So, what about the idea that the expectation that jazz musicians should concern themselves with presentation demeans them and their art? I no longer go to those places where four of five scruffy jazzers shuffle on stage and organise themselves after a fashion, before starting their set. In such cases, what comes across to me sitting in the audience is a peculiar mixture of arrogance, boredom and embarrassment. And believe me, the music is going to have to be bloody amazing to recover from that kind of opening. Nobody wants schmaltz or phoney showbiz or clowning but I do need to know that, for those musicians on stage, there is nothing more important than what they are doing at that moment.

I only own a couple of jazz DVDs. In the main, they add nothing to a CD of the same music. There are, however, some musicians who seem to have a natural presence on stage. One thinks immediately of David Murray, George Russell, Ornette Coleman, Anthony Braxton, Cecil Taylor and, of course, Miles Davis. And one of my most memorable gigs was in Southend-on-Sea, when I had the great good fortune to introduce the wonderful Bud Shank. The sense of a musician entirely wrapped in the process of creation was palpable. But few musicians can convey that sense of moment.

Jazz is an abstract music and much of the music I listen to is at the more abstract end of jazz. These days, I go to very few jazz gigs. I would rather listen to a CD. There are exceptions but these are musicians who concern themselves with how they present their music. In doing so, they show respect for their audience. I am talking, in particular, about Mike Westbrook and Kate Westbrook, Tony Haynes and the Grand Union Orchestra and Colin Towns, though I am sure there are many others who deserve mention. But when I go to a classical music concert at Snape Maltings, I experience not only wonderful music but a sense of the theatrical. I very rarely find in jazz performance the intensity of concentration, the fire, the engagement that I see and hear with a symphony orchestra or string quartet.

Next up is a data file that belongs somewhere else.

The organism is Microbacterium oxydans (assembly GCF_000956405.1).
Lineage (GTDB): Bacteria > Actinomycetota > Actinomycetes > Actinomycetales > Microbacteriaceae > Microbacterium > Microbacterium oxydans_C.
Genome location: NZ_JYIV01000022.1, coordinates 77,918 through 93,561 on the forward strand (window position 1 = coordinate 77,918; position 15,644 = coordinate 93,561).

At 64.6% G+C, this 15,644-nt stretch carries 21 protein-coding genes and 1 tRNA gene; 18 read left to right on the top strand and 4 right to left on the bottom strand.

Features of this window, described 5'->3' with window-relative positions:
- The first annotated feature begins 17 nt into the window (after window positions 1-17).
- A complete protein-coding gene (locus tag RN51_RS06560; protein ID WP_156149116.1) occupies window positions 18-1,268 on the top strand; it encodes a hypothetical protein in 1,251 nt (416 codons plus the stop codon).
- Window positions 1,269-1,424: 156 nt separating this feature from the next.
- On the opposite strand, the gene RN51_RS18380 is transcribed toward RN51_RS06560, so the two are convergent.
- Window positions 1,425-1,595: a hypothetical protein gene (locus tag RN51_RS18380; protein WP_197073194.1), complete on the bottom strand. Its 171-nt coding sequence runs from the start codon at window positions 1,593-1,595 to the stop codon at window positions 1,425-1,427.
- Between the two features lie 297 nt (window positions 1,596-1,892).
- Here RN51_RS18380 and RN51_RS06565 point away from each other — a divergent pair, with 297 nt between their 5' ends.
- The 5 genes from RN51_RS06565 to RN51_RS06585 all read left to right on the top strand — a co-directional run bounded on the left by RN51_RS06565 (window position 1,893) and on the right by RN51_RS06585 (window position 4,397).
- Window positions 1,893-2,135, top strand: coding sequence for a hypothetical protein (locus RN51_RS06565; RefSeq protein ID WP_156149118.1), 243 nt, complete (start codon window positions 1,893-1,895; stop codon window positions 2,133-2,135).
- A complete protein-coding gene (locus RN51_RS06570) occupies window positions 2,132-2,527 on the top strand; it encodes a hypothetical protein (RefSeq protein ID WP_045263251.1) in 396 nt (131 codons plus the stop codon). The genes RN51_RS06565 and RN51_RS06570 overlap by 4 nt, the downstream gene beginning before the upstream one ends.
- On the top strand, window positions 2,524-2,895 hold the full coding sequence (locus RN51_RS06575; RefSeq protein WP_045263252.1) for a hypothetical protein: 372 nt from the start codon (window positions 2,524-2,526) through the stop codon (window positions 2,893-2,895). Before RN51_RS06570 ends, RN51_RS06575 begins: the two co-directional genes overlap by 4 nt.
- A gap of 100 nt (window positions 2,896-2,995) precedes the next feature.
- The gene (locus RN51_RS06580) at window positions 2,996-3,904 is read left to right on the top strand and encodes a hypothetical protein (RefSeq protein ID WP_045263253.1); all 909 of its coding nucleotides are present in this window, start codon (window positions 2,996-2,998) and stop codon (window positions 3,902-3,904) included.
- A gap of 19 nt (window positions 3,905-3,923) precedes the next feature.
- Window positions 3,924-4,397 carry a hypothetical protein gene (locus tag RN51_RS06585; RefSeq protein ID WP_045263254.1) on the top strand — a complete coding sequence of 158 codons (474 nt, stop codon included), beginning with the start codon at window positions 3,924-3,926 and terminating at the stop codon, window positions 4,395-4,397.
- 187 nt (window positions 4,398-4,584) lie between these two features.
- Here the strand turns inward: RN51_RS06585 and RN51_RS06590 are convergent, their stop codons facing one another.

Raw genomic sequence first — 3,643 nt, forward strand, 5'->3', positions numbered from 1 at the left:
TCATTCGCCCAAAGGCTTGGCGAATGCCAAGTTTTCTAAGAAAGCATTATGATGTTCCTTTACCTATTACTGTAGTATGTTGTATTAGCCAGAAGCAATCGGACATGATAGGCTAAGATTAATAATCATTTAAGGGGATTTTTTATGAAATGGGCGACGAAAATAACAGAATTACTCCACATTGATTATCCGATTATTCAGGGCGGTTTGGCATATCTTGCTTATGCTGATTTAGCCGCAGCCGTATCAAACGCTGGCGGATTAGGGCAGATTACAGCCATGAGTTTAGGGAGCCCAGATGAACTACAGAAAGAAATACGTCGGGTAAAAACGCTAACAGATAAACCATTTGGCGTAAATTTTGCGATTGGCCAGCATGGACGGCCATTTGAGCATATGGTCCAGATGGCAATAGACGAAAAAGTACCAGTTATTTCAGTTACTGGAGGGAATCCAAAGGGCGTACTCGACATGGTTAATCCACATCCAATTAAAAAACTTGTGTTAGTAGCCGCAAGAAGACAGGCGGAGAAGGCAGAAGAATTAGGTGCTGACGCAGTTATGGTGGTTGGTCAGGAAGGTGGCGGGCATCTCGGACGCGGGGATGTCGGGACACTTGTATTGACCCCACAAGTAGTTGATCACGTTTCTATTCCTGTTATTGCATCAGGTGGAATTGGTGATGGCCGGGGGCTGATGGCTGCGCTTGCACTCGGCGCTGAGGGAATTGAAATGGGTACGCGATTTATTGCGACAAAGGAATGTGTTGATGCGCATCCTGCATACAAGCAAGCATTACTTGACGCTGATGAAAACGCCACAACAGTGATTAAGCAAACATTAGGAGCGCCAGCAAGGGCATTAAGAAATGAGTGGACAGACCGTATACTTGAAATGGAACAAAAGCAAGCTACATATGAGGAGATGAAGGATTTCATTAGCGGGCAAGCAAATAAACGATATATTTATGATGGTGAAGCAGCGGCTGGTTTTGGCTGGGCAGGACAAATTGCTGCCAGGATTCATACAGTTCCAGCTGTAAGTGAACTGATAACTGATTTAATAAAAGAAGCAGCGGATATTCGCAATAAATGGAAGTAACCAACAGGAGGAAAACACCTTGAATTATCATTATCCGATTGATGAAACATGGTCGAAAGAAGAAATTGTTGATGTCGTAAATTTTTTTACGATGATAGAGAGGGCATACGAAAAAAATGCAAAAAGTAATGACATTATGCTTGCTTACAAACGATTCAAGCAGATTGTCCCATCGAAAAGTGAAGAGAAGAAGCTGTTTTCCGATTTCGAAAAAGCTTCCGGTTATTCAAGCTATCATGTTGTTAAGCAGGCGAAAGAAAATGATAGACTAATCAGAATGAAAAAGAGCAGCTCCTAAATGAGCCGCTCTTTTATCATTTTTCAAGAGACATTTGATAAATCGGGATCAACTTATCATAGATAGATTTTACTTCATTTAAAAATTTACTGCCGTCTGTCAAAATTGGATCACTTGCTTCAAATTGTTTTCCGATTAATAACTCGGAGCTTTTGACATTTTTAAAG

Mrs O'Groove and I also go to a lot of contemporary ballet and dance performances. Last autumn, over one weekend, we saw the Ballet Rambert in Norwich and the Scottish Dance Theatre in Ipswich. The five dances we saw could not have been more different. They were humorous. They were mysterious. They were darkly disturbing and primal. But the passion and the way the dancers engaged with the music would shame many stars of the jazz world. I want to be challenged, to be made to think, to be transformed—and I find that more often in the classical and dance worlds than in jazz.

I will say it once again, jazz is an abstract music and it is an art. There are issues about where it might sit in the panoply of musics but our starting point requires the appreciation that is in the first instance 'abstract.' Abstract art, whether painting, sculpture, theatre, literature and poetry or music is hard. To discover such wonders often needs some kind of key to open their doors. I was fortunate. As a child and later in adolescence, I was introduced to a range of musics more or less as a kind of osmosis. I heard pop, the Great American Songbook, traditional jazz and classical music before I was ten. Cliff Richard and the Shadows were an aberration on my childish part but one of the very first records I bought was a Frank Sinatra EP.